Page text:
March 31, 2019 - #4672 Music & the Spoken Word
The Music & the Spoken Word broadcast airs live via TV, radio, and internet stream on Sunday, March 31, at 9:30 a.m. mountain standard time. For information on other airtimes, visit “Airing Schedules” at musicandthespokenword.org.
Conductor: Mack Wilberg
Organist: Brian Mathias
Announcer: Lloyd Newell
“Let There Be Light!”
Music: Gilbert M. Martin
Lyrics: John Marriott
“For the Beauty of the Earth”1
Music: John Rutter
Lyrics: Folliott S. Pierpoint
“Finale” from Symphony no. 6 (Organ solo)
by Charles-Marie Widor
“The Sound of Music” from The Sound of Music
Music: Richard Rodgers
Lyrics: Oscar Hammerstein II
Arrangement: Arthur Harris
“Awake and Arise, All Ye Children of Light”
Music: Welsh tune
Lyrics: David Warner
Arrangement: Mack Wilberg
“It Is Well with My Soul”2
Music: Philip P. Bliss
Lyrics: Horatio G. Spafford
Arrangement: Mack Wilberg
The Spoken Word
The End in Mind
As we get older, we tend to look at ourselves, others, and the world around us quite differently than when we were younger. Hopefully, we’ve learned a few things, gained wisdom and friendships along the way, and done our part to contribute to the world. Sometimes we become more interested in things that before didn’t capture our attention.
For example, one man, now well into his 60s, spends more time reading obituaries in the newspaper. He reads not only to see if people he knows have passed away but also to learn more about life from people whose journey is now complete.
Obituaries, like funerals, remind us of our own mortality, that it’s only a matter of time until “our time” will come. Most of us don’t like to think about such things. But there’s value in learning about the good in other people, how they lived their lives, what they accomplished, their successes and sorrows. Obituaries also give us a chance to feel just a bit of what the mourning loved ones feel—some of their grief but also some of their joy in remembering a life well lived. All of this can help us live with more purpose and meaning.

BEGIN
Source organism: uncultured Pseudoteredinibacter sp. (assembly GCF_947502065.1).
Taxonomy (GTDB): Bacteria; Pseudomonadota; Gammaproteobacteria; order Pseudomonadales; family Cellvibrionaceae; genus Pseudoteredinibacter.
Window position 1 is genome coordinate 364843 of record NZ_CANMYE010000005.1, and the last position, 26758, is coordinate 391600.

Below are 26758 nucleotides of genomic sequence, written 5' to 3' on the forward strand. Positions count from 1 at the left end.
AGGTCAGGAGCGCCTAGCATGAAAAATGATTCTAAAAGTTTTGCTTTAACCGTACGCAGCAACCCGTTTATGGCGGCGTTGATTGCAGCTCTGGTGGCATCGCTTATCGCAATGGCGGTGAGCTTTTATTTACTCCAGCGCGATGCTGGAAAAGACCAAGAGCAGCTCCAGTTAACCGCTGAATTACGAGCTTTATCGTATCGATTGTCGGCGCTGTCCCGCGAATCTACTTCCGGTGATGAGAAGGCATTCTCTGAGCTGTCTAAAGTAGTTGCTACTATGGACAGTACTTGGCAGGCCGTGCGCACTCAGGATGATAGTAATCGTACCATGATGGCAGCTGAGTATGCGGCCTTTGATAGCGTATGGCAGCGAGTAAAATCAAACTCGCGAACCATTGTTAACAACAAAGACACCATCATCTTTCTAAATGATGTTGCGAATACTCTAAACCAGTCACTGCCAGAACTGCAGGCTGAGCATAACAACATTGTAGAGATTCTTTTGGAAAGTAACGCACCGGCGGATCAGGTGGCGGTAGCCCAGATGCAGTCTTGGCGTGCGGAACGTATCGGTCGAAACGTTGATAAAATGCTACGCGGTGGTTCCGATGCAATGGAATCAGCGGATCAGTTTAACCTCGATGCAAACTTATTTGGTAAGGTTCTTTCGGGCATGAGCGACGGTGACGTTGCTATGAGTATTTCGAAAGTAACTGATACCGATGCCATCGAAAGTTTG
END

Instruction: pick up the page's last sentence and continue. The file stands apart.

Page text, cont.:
That’s because when we read about someone else’s life, we can’t help but think about our own. When our final tribute is written, what will it say? What relationships and experiences will really matter then? How do we want to be remembered?
Some people call this keeping the end in mind.1 The simple truth is that if you know where you want to end up, your daily journey will be more purposeful and meaningful. How can we live a little better today? How can we make a little more difference for others? How can we bring a little more light, a little more joy into the world? These questions and others like them give us an opportunity to, in a sense, write our obituary in advance. And someday, when someone reads our obituary, perhaps they’ll remember us fondly and be inspired to live a better life.
- See, for example, Stephen R. Covey, The 7 Habits of Highly Effective People: Powerful Lessons in Personal Change (1989), 102–53.